April 21, 2017 / 9:42 AM / 3 months ago

How tech pushed finance into a status crisis

3 Min Read

Tesla Chief Executive, Elon Musk enters the lobby of Trump Tower in Manhattan, New York, U.S., January 6, 2017.Shannon Stapleton

LONDON (Reuters Breakingviews) - Being number one doesn't just matter for individuals. It has profound importance for industries, too. Before the financial crisis, investment banking was the clear career of choice for MBA graduates enticed by the prospect of money, power and prestige. Now they’re more likely to start out for Silicon Valley. Banking has lost its alpha-ness.

Take pay, the ultimate signifier of capitalist pedigree. Investment banking once promised untold riches, but now the tech sector has stats to match. Former Merrill Lynch Chief Executive Stan O'Neal’s $162 million payoff in 2007 remains the one to beat, but the FANGs – investor shorthand for Facebook, Amazon, Netflix and Google – are catching up. Former Google subsidiary Waymo paid an employee $120 million for a year's work, according to a legal filing.

Influence, the other classic mark of status, has also passed from finance to tech. True, former bankers like Gary Cohn and Steve Bannon dominate the White House. But SpaceX and Tesla Chief Executive Elon Musk is on President Donald Trump’s business advisory group, as for a while was Uber Technologies' Travis Kalanick. Influence draws detractors as well as friends. Apple’s run-in with Europe’s antitrust tsar Margrethe Vestager marked tech out as the regulatory world’s new nemesis.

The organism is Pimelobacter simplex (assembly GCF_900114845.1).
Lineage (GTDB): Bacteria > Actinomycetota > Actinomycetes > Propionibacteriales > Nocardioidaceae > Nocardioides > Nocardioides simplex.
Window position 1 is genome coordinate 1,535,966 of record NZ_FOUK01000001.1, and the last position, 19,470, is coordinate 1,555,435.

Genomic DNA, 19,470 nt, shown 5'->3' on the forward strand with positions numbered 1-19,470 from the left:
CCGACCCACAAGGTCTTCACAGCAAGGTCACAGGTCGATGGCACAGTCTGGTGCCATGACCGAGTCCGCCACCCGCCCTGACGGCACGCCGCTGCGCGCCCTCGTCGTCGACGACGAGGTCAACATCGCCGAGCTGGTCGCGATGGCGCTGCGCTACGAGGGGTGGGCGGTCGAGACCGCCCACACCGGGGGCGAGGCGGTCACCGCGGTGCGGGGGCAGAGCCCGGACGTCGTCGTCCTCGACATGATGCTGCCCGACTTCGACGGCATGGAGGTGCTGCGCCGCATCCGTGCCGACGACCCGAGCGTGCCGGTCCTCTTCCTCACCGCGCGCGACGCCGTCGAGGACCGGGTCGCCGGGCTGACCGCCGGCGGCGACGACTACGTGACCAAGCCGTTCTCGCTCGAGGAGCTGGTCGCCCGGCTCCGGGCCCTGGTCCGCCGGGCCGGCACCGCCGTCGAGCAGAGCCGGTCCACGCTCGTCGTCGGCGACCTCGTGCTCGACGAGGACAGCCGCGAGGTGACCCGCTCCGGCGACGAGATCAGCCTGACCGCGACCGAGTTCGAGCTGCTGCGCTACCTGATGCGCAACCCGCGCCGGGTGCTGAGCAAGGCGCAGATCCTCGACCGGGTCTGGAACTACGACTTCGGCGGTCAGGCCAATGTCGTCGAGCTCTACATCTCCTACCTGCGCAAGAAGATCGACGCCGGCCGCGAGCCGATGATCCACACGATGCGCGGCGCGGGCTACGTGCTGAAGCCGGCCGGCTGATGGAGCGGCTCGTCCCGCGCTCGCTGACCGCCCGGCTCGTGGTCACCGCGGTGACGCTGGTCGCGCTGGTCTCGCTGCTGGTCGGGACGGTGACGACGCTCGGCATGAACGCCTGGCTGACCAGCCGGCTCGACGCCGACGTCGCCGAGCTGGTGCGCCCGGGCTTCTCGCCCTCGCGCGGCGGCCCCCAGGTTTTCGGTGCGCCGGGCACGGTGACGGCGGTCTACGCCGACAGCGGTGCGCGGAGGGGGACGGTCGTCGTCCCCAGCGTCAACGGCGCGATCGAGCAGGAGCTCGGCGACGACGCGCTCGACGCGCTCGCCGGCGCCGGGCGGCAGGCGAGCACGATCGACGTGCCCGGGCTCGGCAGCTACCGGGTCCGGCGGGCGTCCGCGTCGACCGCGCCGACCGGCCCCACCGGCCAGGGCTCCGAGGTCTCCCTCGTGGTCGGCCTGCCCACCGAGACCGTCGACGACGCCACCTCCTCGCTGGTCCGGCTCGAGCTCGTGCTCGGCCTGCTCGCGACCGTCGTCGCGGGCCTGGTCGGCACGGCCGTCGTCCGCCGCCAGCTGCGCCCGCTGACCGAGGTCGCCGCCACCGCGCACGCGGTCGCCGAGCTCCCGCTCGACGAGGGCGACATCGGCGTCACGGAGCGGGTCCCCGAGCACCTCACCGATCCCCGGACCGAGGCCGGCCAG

Tech companies have even adopted that other modern sign of eminence: a belief that rapid growth justifies being mean to workers. Google has been accused by the U.S. Department of Labor for extreme pay discrimination, though the search giant says its analysis gives it confidence that the company has no gender pay gap. A recent internal diversity report by Uber revealed a shortage of women and minorities.

There is consolation for finance in all of this. Reaching post-status makes companies better places to work. To retain millennials, and prodded into action by the death of a Bank of America Merrill Lynch intern in 2013, the industry has made soothing-sounding concessions, letting staff spend the odd weekend unmolested. No such joy for coders. A biography of Musk quotes him asking rhetorically whether 10 hours a week is sufficient time to spend with a spouse.

The upshot is that even if banking isn't the career choice it once was, the industry is no worse for it. By stealing its status anxiety, the tech sector has done those who work in finance a favour.

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